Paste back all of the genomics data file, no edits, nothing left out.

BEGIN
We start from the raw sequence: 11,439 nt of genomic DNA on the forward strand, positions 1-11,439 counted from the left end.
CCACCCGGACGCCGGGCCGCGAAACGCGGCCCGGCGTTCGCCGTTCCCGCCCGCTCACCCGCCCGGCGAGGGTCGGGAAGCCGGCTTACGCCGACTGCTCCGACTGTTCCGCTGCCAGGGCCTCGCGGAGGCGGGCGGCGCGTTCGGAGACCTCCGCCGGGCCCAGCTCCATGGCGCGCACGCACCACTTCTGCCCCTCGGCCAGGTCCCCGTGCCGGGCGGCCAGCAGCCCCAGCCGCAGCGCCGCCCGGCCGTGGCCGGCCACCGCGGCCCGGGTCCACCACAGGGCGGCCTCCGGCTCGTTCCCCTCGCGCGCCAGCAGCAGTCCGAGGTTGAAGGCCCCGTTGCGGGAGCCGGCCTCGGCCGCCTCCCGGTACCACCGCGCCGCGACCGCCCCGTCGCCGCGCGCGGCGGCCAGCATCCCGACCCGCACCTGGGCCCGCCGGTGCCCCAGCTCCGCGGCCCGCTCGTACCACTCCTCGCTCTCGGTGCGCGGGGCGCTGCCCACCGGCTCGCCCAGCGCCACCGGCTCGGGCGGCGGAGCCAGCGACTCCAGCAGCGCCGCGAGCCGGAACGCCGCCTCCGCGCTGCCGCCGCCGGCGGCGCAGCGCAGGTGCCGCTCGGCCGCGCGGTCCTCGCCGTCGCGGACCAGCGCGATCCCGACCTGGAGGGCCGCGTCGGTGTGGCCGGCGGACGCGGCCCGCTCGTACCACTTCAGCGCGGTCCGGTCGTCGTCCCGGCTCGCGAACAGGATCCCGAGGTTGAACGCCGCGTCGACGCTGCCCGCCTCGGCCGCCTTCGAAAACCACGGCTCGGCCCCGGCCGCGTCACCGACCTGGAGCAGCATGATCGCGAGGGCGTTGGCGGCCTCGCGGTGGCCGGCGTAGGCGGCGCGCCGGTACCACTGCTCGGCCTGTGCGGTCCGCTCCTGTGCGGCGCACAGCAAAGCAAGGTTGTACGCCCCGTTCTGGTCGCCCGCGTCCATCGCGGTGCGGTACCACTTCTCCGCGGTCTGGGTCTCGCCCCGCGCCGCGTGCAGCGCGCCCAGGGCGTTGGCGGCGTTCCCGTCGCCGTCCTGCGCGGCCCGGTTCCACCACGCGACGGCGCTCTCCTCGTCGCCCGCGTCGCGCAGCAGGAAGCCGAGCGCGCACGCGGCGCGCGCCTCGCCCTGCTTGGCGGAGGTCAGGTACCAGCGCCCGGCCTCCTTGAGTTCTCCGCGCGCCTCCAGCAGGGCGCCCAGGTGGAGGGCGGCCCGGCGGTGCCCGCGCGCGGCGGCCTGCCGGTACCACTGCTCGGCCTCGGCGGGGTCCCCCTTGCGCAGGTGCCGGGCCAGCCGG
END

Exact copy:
We start from the raw sequence: 11,439 nt of genomic DNA on the forward strand, positions 1-11,439 counted from the left end.
CCACCCGGACGCCGGGCCGCGAAACGCGGCCCGGCGTTCGCCGTTCCCGCCCGCTCACCCGCCCGGCGAGGGTCGGGAAGCCGGCTTACGCCGACTGCTCCGACTGTTCCGCTGCCAGGGCCTCGCGGAGGCGGGCGGCGCGTTCGGAGACCTCCGCCGGGCCCAGCTCCATGGCGCGCACGCACCACTTCTGCCCCTCGGCCAGGTCCCCGTGCCGGGCGGCCAGCAGCCCCAGCCGCAGCGCCGCCCGGCCGTGGCCGGCCACCGCGGCCCGGGTCCACCACAGGGCGGCCTCCGGCTCGTTCCCCTCGCGCGCCAGCAGCAGTCCGAGGTTGAAGGCCCCGTTGCGGGAGCCGGCCTCGGCCGCCTCCCGGTACCACCGCGCCGCGACCGCCCCGTCGCCGCGCGCGGCGGCCAGCATCCCGACCCGCACCTGGGCCCGCCGGTGCCCCAGCTCCGCGGCCCGCTCGTACCACTCCTCGCTCTCGGTGCGCGGGGCGCTGCCCACCGGCTCGCCCAGCGCCACCGGCTCGGGCGGCGGAGCCAGCGACTCCAGCAGCGCCGCGAGCCGGAACGCCGCCTCCGCGCTGCCGCCGCCGGCGGCGCAGCGCAGGTGCCGCTCGGCCGCGCGGTCCTCGCCGTCGCGGACCAGCGCGATCCCGACCTGGAGGGCCGCGTCGGTGTGGCCGGCGGACGCGGCCCGCTCGTACCACTTCAGCGCGGTCCGGTCGTCGTCCCGGCTCGCGAACAGGATCCCGAGGTTGAACGCCGCGTCGACGCTGCCCGCCTCGGCCGCCTTCGAAAACCACGGCTCGGCCCCGGCCGCGTCACCGACCTGGAGCAGCATGATCGCGAGGGCGTTGGCGGCCTCGCGGTGGCCGGCGTAGGCGGCGCGCCGGTACCACTGCTCGGCCTGTGCGGTCCGCTCCTGTGCGGCGCACAGCAAAGCAAGGTTGTACGCCCCGTTCTGGTCGCCCGCGTCCATCGCGGTGCGGTACCACTTCTCCGCGGTCTGGGTCTCGCCCCGCGCCGCGTGCAGCGCGCCCAGGGCGTTGGCGGCGTTCCCGTCGCCGTCCTGCGCGGCCCGGTTCCACCACGCGACGGCGCTCTCCTCGTCGCCCGCGTCGCGCAGCAGGAAGCCGAGCGCGCACGCGGCGCGCGCCTCGCCCTGCTTGGCGGAGGTCAGGTACCAGCGCCCGGCCTCCTTGAGTTCTCCGCGCGCCTCCAGCAGGGCGCCCAGGTGGAGGGCGGCCCGGCGGTGCCCGCGCGCGGCGGCCTGCCGGTACCACTGCTCGGCCTCGGCGGGGTCCCCCTTGCGCAGGTGCCGGGCCAGCCGG